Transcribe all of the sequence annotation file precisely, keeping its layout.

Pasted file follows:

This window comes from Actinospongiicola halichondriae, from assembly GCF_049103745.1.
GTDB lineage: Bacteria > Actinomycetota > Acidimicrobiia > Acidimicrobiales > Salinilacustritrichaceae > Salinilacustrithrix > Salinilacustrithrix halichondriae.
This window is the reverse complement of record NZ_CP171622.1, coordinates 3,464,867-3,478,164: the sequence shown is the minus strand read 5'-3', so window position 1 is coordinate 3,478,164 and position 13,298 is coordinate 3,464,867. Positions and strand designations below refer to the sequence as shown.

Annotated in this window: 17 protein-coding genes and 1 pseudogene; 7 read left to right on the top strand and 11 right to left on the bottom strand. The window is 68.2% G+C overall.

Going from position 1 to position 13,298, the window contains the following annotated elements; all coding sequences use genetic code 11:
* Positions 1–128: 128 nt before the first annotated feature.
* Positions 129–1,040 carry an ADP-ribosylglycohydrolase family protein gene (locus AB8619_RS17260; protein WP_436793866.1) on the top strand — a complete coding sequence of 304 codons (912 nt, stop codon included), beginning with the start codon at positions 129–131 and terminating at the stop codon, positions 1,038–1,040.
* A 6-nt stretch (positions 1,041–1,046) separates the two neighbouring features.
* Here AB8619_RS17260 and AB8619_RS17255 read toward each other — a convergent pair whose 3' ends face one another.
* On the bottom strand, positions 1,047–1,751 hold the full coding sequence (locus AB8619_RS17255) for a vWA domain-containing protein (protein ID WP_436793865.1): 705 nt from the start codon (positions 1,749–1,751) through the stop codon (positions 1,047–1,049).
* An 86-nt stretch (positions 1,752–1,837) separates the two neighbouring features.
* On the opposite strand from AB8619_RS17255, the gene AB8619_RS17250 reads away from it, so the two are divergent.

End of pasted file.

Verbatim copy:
This window comes from Actinospongiicola halichondriae, from assembly GCF_049103745.1.
GTDB lineage: Bacteria > Actinomycetota > Acidimicrobiia > Acidimicrobiales > Salinilacustritrichaceae > Salinilacustrithrix > Salinilacustrithrix halichondriae.
This window is the reverse complement of record NZ_CP171622.1, coordinates 3,464,867-3,478,164: the sequence shown is the minus strand read 5'-3', so window position 1 is coordinate 3,478,164 and position 13,298 is coordinate 3,464,867. Positions and strand designations below refer to the sequence as shown.

Annotated in this window: 17 protein-coding genes and 1 pseudogene; 7 read left to right on the top strand and 11 right to left on the bottom strand. The window is 68.2% G+C overall.

Going from position 1 to position 13,298, the window contains the following annotated elements; all coding sequences use genetic code 11:
* Positions 1–128: 128 nt before the first annotated feature.
* Positions 129–1,040 carry an ADP-ribosylglycohydrolase family protein gene (locus AB8619_RS17260; protein WP_436793866.1) on the top strand — a complete coding sequence of 304 codons (912 nt, stop codon included), beginning with the start codon at positions 129–131 and terminating at the stop codon, positions 1,038–1,040.
* A 6-nt stretch (positions 1,041–1,046) separates the two neighbouring features.
* Here AB8619_RS17260 and AB8619_RS17255 read toward each other — a convergent pair whose 3' ends face one another.
* On the bottom strand, positions 1,047–1,751 hold the full coding sequence (locus AB8619_RS17255) for a vWA domain-containing protein (protein ID WP_436793865.1): 705 nt from the start codon (positions 1,749–1,751) through the stop codon (positions 1,047–1,049).
* An 86-nt stretch (positions 1,752–1,837) separates the two neighbouring features.
* On the opposite strand from AB8619_RS17255, the gene AB8619_RS17250 reads away from it, so the two are divergent.